I'd like to join David in his quest to put a new spin on where history comes from.  Think about the word "extraordinary" for a moment.  The dictionary will tell you it means "remarkable" or "uncommon."   But how would our history be written if, instead of focusing on extraordinary people, we recorded the stories of extra-ordinary people?  Instead of learning about the generals who blew up bridges, maybe we'd know more about the people who left their families for months at a time in order to build them in the first place.  Instead of the stories of kings and queens wielding military might, maybe we'd know more about the serfs who worked their lands and defended their castles.

If you believe history doesn't have to be made of kings and presidents and the spoils of war, then you must believe that history is being made every day by extra-ordinary people.  All you have to do is look around you to find it.  Ask yourself, "Who built that building or that house?"  "Who started this organization?"  "Who had the foresight to do that?"  Our history is in the everyday things as well as the monumental.  Our stories of extra-ordinary people doing extra-ordinary things are what shape our communities, leave legacies and define who we are.

I talked to Lynn Orf the other day.  She'd come across a composite picture of many of the people who played a role in building O'Fallon.  I thought it was really nice of her to think of me and I immediately thought of sharing it with you.  None of these people will ever be in the history books.  That is, not unless we decide to redefine history and learn to treasure the stories of extra-ordinary people.


A composite photo from 1947 made by E. A. Keithley's son-in-law, Ted Markham.
Photo courtesy of Lynn & Bill Orf.


Article#39- 2006 Sesquicentennial

Two years from now in 2006, O'Fallon will have cause to party.  Two years from now O'Fallon will celebrate its sesquicentennial and for those of you who find that a tough word to swallow, let's just say it will be O'Fallon's 150th birthday.


The O'Fallon Historical Society's float for the Bicentennial in 1976,
built by Bill Westhoff and Raleigh Jessup.

Yes, I'm old enough to remember the Centennial, but just in bits and pieces.  I remember men growing beards though most of them were really goatees.  I remember Mom making matching calico "pioneer" dresses for us mostly because I remember my older sister pitching a fit about having to wear hers.  And I remember riding on a float that I think bore a sign that said something about "Little Princesses of O'Fallon" full of little girls in ballerina outfits and waking up in someone's living room having fainted from the heat.  So you can imagine I'm looking forward to the Sesquicentennial though I refuse to ride on a float bearing a sign that says "Middle Aged Ladies of O'Fallon."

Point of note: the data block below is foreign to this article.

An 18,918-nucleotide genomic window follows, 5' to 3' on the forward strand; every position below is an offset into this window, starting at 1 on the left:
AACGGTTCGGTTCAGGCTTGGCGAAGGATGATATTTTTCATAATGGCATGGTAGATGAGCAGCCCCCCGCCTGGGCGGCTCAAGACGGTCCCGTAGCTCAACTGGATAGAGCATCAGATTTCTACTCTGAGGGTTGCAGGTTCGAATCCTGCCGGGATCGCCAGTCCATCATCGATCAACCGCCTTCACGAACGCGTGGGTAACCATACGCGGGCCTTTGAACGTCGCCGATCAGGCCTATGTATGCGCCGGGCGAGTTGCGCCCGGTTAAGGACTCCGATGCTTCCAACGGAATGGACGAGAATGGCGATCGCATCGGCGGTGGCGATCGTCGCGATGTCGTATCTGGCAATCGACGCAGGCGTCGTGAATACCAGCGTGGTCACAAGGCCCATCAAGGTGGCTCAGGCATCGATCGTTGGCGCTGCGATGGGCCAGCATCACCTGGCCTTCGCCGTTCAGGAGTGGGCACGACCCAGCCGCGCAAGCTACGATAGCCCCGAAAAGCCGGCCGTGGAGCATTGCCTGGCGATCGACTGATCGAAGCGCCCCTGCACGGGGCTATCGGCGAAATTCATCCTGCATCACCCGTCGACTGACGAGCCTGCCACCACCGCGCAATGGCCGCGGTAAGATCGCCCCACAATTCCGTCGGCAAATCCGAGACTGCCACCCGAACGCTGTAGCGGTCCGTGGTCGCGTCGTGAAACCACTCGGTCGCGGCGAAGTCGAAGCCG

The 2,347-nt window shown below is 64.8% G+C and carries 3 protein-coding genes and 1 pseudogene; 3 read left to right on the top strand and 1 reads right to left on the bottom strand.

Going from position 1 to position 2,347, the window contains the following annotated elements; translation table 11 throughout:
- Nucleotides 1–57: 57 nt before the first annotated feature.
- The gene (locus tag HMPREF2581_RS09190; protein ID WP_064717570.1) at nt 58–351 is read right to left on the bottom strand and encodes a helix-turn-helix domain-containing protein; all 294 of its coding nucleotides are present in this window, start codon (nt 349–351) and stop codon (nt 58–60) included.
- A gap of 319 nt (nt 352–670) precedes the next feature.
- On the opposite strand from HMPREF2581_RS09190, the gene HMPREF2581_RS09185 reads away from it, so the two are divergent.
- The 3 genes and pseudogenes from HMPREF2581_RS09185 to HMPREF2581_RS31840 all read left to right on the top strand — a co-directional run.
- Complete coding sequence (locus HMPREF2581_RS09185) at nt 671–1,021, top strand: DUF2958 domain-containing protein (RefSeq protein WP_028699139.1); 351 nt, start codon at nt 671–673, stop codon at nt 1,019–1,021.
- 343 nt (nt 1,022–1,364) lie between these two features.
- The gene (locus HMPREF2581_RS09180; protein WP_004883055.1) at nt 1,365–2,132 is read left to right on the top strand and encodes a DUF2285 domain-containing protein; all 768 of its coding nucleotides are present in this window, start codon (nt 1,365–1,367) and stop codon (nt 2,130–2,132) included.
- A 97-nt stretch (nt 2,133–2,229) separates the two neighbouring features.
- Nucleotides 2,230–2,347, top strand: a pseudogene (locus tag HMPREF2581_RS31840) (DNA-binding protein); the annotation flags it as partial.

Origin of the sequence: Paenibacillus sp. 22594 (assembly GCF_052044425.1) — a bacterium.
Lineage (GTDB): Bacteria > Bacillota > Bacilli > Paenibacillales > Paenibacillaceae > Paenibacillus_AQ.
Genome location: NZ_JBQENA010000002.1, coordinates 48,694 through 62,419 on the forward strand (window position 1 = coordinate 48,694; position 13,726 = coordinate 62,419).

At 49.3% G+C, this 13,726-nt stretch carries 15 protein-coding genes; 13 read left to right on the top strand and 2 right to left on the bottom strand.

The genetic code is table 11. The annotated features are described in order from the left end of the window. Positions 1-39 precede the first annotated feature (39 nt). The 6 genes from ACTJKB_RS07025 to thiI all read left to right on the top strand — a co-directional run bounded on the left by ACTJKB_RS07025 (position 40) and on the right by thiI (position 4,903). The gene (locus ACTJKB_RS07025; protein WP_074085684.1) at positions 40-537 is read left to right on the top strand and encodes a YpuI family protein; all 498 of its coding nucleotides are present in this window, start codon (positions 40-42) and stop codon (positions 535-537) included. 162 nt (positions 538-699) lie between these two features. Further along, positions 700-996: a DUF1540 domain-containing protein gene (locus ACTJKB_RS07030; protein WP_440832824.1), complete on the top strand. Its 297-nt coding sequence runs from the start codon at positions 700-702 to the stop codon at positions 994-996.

At the last meeting of the Historical Society, plans for the Sesquicentennial were discussed and what I heard most folks saying was that, while they look forward to a variety of festivals and parades and general hoopla, they also hope that the true historical significance of the event isn't lost in a swirl of cotton candy and fireworks.  What I heard was a sincere desire, particularly relevant in such a fast-growing town, to pay homage to the people who came before; people who worked hard to make O'Fallon a place that others would want to move to.  It's not just simple melancholy that motivates them to tell these stories and preserve the images/images1.  They want to offer their "tip of the hat" and a salute for a job well done. 

Too few in number to put together a celebration as large as this, the Historical Society is eager to work with other groups to provide guidance and support in the historical aspects of the Sesquicentennial celebration.  As Jim Karll, president of the Historical Society said, "Of course, things will need to be included in the celebration to attract the interest of as many people as possible, but the emphasis should be on the people who have lived here for the last 150 years and the stories that tell about their lives in O'Fallon."  Hopefully, a meeting can be arranged in the coming months for all those who are interested in participating in organizing the Sesquicentennial to share their ideas.


The Log Cabin originally built in 1870 and now located in
Civic Park, houses the Historical Society's collection.
Photo courtesy of Raleigh Jessup.

The O'Fallon Historical Society was formed in 1974 and installed their first officers on July 4th  of that year.  William (Bill) Westhoff was president, Raleigh Jessup was Vice President, Rosella Moorhead was secretary and Lynn Orf served as treasurer.  Membership cost $2.50 in annual dues and you may be surprised to know that thirty years later, you can be a card-carrying member of the O'Fallon Historical Society for the bargain price of $5.00/year.  In 1974, there were 271 charter members, 18 honorary members and one lifetime membership to Harry Smith of the St. Charles County Historical Society. Most notable among their accomplishments over the years is the Log Cabin, originally built in 1870, that now houses the Society's impressive collection of photographs and furnishings.  Once located on Richard Patton's property at the corner of Veteran's Memorial Parkway and Hwy. K, the Historical Society took the old log cabin apart piece by piece when Schnuck's purchased the property in 1976 and reassembled it in Civic Park. It's only open during festivals that are held in the park but if a group would like a tour, Raleigh Jessup assures me it could be arranged.